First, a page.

I’ve been pondering for a while the language used around adoption, and even have aborted attempts at writing about it in drafts on http://adoptedintheuk.co.uk/ where I also hypothsise about why adoption language should be positive, rather than normal, or honest. Thus I’m delighted to find that someone has actually managed to construct a post that I couldn’t.
From where and how did adoption language originate, develop, change, expand, increase, and become loan words and metaphors used in other domains? Further, what connotations do adoption words carry and how do the connotations affect perceptions of adoption? As an adoptee and an adoptive mom in Dr. Taylor’s Linguistic class, I found myself wondering why the hair stands up on the back of my neck when I hear or read “adopt the legislation,” “adopt-a-lot,” “orphan article,” and other such items. Do the words themselves possess definitive power in their origin? Or, does my personal experience with adoption cause me to hover and sometimes wince? Where did the words surrounding adoption originate?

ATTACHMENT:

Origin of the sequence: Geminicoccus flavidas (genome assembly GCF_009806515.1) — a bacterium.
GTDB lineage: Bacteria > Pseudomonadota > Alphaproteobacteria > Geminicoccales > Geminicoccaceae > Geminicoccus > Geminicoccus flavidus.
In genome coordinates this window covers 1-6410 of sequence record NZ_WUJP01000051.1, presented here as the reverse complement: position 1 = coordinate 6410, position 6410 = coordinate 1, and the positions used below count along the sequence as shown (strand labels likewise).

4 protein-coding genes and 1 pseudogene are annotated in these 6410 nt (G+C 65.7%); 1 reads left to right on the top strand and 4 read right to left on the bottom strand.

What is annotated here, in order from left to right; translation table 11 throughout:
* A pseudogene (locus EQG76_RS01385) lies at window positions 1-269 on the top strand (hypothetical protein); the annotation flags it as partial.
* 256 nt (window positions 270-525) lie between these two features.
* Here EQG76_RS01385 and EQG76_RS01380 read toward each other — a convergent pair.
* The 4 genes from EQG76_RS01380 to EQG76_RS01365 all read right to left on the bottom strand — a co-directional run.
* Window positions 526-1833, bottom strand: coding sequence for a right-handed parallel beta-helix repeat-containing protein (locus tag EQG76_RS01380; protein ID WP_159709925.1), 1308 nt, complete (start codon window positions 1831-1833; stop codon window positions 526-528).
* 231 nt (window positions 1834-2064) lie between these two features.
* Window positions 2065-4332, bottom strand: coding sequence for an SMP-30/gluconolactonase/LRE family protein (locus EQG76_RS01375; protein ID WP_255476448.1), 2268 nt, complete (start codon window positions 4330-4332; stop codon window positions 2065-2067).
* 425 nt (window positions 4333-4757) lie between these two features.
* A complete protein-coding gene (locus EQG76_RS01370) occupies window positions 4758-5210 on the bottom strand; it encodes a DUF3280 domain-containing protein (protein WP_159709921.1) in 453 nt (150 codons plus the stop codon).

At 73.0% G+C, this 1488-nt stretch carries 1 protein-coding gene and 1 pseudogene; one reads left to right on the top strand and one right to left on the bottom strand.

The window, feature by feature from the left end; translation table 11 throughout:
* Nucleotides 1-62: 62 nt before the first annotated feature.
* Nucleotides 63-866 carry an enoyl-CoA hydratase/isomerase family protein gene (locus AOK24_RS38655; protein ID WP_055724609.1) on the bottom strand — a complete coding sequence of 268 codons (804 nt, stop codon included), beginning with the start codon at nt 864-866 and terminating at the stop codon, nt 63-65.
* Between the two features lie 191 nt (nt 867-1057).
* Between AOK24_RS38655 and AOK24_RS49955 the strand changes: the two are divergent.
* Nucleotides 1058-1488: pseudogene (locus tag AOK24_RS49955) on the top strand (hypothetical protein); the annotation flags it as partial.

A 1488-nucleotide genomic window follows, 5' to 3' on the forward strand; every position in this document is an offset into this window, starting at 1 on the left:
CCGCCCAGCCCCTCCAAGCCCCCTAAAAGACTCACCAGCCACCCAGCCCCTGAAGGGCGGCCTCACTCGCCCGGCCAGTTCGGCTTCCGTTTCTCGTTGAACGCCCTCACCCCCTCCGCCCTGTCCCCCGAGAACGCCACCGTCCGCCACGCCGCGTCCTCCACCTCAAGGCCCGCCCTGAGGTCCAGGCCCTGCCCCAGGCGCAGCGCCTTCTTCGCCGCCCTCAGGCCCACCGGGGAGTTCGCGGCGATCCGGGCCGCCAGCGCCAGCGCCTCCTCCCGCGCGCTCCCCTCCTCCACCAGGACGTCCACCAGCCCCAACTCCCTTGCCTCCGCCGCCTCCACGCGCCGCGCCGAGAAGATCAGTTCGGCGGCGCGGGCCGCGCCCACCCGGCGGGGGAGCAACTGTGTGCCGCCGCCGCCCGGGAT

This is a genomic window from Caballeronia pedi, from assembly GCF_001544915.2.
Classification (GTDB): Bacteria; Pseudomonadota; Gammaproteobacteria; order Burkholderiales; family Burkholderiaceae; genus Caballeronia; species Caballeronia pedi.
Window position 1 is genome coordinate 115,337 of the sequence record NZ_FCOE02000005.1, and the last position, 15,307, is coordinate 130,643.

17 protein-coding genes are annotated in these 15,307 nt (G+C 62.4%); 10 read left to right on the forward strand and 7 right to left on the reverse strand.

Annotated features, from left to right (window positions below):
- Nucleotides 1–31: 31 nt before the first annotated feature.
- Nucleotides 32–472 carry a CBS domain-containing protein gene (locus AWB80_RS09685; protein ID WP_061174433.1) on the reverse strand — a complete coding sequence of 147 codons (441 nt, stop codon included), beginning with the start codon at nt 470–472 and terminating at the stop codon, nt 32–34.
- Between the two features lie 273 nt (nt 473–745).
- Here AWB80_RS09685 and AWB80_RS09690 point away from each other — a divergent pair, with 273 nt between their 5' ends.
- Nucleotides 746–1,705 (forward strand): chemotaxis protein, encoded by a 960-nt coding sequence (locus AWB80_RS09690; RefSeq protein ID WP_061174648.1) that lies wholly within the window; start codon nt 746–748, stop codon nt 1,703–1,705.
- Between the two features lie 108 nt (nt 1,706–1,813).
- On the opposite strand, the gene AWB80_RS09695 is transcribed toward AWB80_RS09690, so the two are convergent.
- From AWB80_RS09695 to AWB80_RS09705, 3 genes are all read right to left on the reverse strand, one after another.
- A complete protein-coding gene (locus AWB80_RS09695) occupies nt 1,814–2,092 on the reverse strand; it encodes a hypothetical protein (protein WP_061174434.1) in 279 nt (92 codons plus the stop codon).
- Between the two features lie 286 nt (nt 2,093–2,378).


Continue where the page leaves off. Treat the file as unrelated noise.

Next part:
Following Dr. Taylor’s caveat to reach out to an expert, I sent Adam Pertman (Executive Director of the Evan B. Donaldson Adoption Institute, the preeminent research, policy and education organization in its field) an email with “Adoption Language Research…
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